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That Special Bond – with Madelen Isaksson: “Casello was my best friend!”

Tuesday, 16 March 2021
That Special Bond

Photo © Jenny Abrahamsson for World of Showjumping “Casello had such a funny character, was really intelligent and a bit quirky,” Madde tells. Photo © Jenny Abrahamsson for World of Showjumping.

 

Text © World of Showjumping

 


 

After eight years as Douglas Lindelöw’s show groom, Madelen Isaksson is soon to start a new chapter. During her time with Lindelöw, Madde has had the pleasure to take care of some incredible horses – and there are in particular three of them that always will have a special place in her heart. 

 

The Special One

Photo © Jenny Abrahamsson for World of Showjumping. Casello stands out as my best friend,” Madde says. Photo © Jenny Abrahamsson for World of Showjumping.

“The special one is Casello: He was my best friend,” Madde tells. “Casello came to Douglas when he was a 3-year-old, so he was there when I started up as a groom in 2013 and until he was sold in 2015.”

“Casello had such a funny character, was really intelligent and a bit quirky,” Madde says about the now 18-year-old gelding by Casall x Carolus I. “Because Casello was so clever and also very candy-motivated, I could teach him a lot of tricks – he was a real entertainer! For example, I taught him to stick out his tongue if he wanted candy. I would ask him “Where is the tongue?”, while putting a finger on his muzzle, and he would stick the tongue out to get a treat.  Casello could also be a bit grumpy and naughty, and if I told him off for misbehaving, he would just stick the tongue out and then all was good again in his opinion,” Madde laughs. “We were really like best friends, the two of us.”

“Casello was also special in the way that he took me to my first World Cup Final and to my first European Championship – in 2015,” Madde smiles. “Although Casello was a real athlete in the ring, he was very lazy and did not enjoy any kind of flatwork.”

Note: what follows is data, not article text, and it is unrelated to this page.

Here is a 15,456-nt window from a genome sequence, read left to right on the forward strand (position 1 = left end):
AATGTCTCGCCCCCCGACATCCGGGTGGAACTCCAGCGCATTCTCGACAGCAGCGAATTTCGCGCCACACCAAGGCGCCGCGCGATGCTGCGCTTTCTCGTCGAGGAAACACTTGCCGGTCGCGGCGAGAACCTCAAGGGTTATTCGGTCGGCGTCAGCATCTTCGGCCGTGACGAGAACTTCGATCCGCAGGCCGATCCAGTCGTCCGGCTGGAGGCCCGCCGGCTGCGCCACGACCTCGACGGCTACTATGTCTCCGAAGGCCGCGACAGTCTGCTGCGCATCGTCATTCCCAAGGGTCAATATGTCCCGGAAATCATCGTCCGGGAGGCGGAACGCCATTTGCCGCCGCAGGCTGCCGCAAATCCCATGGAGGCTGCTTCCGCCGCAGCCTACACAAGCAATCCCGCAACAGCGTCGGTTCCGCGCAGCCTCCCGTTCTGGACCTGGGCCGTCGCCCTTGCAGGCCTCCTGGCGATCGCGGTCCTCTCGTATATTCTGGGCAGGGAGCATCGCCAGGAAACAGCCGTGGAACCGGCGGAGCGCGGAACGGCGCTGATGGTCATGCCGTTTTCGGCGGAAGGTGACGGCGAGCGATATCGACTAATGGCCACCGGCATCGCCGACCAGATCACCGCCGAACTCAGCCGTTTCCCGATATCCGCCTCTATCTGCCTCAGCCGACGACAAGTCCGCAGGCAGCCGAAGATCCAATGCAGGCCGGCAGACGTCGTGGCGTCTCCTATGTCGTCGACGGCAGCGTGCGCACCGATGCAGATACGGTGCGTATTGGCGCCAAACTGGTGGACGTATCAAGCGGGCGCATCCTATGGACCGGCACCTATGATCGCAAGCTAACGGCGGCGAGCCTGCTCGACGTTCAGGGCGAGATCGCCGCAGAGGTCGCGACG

“It all got a bit of a sad end though, as in 2015, Casello’s co-owners wanted to sell him,” Madde tells. “It was the first time I got to experience this side of the sport. That really made me realize that as much as you and others around you want to, it is not always possible to keep the horses – sometimes it is simply about the money. It was a very difficult time, as there were so many stories in the media about the situation that led to the sale – and it was my best friend they were writing about.”

“Luckily, it all ended well when Madeleine Winter-Schulze bought Casello for Ludger Beerbaum to ride. I am really glad he ended there and not somewhere else,” Madde says. 

“Although I got close to some of Douglas’ other horses too, Casello stands out as my best friend,” Madde says. 

Missing the Most

Photo © Jenny Abrahamsson for World of Showjumping “Zacramento was just such a good and easy-going guy with absolutely everything," Madde tells. Photo © Jenny Abrahamsson for World of Showjumping.

“I could for sure have put Casello in this category too, but I would have to say Zacramento,” Madde says about the now 16-year-old gelding by Cardento x Cortus. “Zacramento was just such a good and easy-going guy with absolutely everything – from being in the field to travelling. Usually, you are never as lucky as having your best horse being the easiest too.”

“Zacramento’s mother was a riding school horse, and I think he must have inherited some of her temperament as he was just the most well-behaved guy,” Madde continues. “I am a bit scared of riding, but with Zacramento I never had a worry. Whereas most of our other horses would start running if they wanted to get in from the field because they were tired of being out, Zacramento would rather just lay down to sleep instead,” Madde laughs. “He was that kind of horse.”